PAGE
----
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My question is whether "politisch korrekt" conveys the same meaning as "politically correct" does in English or is there another term that describes this better?

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3 Answers

up vote 12 down vote accepted

It's exactly the same meaning and usage. In fact, the words have been translated literally, the meaning imported into German from English. I don't know about the English connotation, but in German, it can have a negative connotation. It tends to complicate language by forcing statements to be gender-neutral and non-offensive to societal minorities.

Taken to its extreme, the negative connotation of PC is considered by some as a form of censorship by dodging the issue through noting a lack of PC in a statemnt. "Politically Incorrect" is the (probably ironic) name of a German blog that, depending on your view, spreads "forbidden" or "suppressed" (i.e. politically incorrect) news and views and as such is a herald of freedom; or it spouts hate speech against foreigners, muslims, jews, and other old and new targets of the extreme right/Neo-Nazi scene.

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Note: PI is explicitly pro-Israel, but +1 for the rest of your post. –  0x6d64 Aug 31 '11 at 13:33
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If we talk about language, you could use the term "diskriminierungsfreie Sprache", but it ist not that often used. –  0x6d64 Aug 31 '11 at 13:39
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"Politisch korrekt" in German means to say or use something the proper way, because zeitgeist or accepted ethical norms demands it. Doing it "politisch unkorrekt" is not a crime, but considered being clumsy or being provocatively ignorant.

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Depending on what you try to express with "PC", whether it is more or less opportunistic, cowardly, streamlined, diplomatic or what else. Most often 'politically correct' is used nowadays, but of course it isn't a new phenomen, and was observed in former times. 20 years ago, it wasn't used in Germany, afaik, but instead more specific terms were used, depending on the context and what should be expressed:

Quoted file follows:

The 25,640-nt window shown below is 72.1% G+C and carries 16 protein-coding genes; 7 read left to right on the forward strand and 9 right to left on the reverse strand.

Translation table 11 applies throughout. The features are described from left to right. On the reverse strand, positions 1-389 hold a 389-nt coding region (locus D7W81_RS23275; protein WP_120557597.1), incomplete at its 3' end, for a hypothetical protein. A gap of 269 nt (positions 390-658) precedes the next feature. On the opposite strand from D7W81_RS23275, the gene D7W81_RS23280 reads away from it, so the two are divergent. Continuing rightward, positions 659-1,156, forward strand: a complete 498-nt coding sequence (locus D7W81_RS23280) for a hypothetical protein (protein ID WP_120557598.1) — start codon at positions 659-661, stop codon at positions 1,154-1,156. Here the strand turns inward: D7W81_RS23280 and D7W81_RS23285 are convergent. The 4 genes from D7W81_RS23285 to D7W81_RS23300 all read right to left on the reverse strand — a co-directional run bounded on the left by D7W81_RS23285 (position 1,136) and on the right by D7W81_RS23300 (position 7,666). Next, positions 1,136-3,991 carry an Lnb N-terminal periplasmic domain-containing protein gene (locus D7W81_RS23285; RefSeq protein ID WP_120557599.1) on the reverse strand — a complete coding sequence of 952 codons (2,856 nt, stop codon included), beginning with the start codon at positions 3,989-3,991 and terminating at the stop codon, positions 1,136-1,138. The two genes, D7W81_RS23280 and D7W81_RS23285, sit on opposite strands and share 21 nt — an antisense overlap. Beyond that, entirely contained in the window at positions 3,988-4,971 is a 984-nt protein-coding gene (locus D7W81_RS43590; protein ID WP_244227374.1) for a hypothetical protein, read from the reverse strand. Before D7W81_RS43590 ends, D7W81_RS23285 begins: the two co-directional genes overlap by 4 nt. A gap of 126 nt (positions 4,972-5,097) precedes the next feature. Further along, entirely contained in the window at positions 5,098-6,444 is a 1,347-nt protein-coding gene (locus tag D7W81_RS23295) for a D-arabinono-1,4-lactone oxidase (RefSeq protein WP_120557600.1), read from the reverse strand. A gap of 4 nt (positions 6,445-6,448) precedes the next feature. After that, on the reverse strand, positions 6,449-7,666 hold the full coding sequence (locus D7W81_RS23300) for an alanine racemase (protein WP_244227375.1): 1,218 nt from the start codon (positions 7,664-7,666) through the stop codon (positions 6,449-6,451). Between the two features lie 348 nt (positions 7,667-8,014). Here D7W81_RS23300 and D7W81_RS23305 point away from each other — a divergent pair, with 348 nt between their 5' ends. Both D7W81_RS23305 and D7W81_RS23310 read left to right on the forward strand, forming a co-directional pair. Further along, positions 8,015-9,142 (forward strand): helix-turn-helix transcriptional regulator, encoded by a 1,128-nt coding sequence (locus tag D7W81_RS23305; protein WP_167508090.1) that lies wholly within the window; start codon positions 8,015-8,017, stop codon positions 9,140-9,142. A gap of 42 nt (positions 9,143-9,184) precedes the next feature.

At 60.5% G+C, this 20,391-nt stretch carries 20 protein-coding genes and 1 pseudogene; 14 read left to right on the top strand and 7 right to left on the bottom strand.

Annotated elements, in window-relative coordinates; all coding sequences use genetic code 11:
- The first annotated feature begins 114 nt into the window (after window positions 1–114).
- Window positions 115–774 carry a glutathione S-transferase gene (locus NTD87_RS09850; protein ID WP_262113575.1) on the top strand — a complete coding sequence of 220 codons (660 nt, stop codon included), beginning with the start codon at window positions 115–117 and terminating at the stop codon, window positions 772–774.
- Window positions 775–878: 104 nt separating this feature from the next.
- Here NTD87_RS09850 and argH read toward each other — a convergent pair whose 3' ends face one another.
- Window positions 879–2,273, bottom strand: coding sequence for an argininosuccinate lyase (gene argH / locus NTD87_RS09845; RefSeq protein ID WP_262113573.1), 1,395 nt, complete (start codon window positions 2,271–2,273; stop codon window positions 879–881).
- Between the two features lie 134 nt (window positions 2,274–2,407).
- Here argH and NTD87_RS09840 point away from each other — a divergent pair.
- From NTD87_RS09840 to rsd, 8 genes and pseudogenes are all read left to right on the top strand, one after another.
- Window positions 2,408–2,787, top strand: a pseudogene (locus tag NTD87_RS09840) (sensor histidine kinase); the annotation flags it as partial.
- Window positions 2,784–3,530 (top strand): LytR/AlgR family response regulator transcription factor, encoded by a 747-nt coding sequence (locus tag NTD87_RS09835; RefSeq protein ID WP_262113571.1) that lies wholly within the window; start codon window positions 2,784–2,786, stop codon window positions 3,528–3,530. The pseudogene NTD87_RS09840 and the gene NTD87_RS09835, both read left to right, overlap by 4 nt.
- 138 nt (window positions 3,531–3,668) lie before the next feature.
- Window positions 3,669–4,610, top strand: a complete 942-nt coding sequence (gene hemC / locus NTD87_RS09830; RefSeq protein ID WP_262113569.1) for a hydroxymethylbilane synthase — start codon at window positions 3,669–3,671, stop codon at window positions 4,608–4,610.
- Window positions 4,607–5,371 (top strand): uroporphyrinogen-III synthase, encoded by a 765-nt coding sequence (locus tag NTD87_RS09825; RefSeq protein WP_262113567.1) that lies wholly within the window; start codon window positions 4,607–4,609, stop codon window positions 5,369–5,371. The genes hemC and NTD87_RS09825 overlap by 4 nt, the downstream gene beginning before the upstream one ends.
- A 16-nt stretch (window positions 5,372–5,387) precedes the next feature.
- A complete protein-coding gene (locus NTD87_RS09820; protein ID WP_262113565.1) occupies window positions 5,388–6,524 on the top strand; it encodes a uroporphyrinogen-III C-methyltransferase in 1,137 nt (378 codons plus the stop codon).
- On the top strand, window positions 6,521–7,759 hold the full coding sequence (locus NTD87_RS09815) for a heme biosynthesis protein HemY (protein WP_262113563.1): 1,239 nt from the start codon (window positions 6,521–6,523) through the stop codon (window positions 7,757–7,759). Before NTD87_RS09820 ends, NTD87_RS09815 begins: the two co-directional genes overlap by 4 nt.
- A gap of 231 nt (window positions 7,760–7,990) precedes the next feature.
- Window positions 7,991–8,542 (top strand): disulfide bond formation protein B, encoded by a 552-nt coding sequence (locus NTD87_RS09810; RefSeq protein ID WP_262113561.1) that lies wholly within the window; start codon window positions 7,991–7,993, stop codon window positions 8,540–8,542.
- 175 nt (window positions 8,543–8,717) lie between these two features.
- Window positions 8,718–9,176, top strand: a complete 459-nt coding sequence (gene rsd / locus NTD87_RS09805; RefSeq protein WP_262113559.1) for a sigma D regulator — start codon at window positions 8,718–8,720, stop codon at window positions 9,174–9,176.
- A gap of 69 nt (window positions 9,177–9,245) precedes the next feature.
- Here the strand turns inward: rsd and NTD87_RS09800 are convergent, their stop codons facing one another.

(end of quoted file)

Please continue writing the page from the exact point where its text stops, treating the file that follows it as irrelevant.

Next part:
• opportunistisch
  • feige
  • stromlinienförmig
  • angepaßt
  • ein Fähnchen im Wind
  • ein Wendehals
  • diplomatisch
  • konfliktscheu
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I think your synonyms are concentrating on the negative meanings of "PC" only. It can also be "PC" to use non-discriminatory words or to adress male and female readers alike (instead of using only male forms). "PC" is used when the normative aspect of something is to be highlighted, even when widely accepted (and hence not necessarily negative) norms are involved. But your synonym collection suggests only the negative implications. –  Ray Sep 1 '11 at 7:38
    
If you think stromlinienförmig, angepaßt and diplomatisch have a negative meaning, that is your problem. –  user unknown Sep 1 '11 at 9:15
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Thoughts on semantics are not "my" problem. Your synonym list conveys a certain meaning for PC which does not cover all uses of PC. Please try to take fair comments not as personal attacks that only need to be shrugged off. –  Ray Sep 1 '11 at 11:51
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"Feige", as well as "Opportunistisch" and its synonyms are very far-fetched and don't have a direct relation to "PC". They imply that "PC" is used only for one's personal advantage and against one's inner convictions. That is not necessarily the reason for expressing in a PC way. "Diplomatisch" and, more negative, "angepasst" are a better fit. "Konfliktscheu" is an over-interpretation. –  Hackworth Sep 1 '11 at 15:18
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I wanted to clarify my post, but Depending on what you try to express with "PC" is already the first sentence of my question. In my experience, PC was always used at least to express a mild form of opportunism. Most people who agree on gender-neutral-speach for example directly talk about gender-neutral-speach, and not about PC. –  user unknown Sep 1 '11 at 15:51
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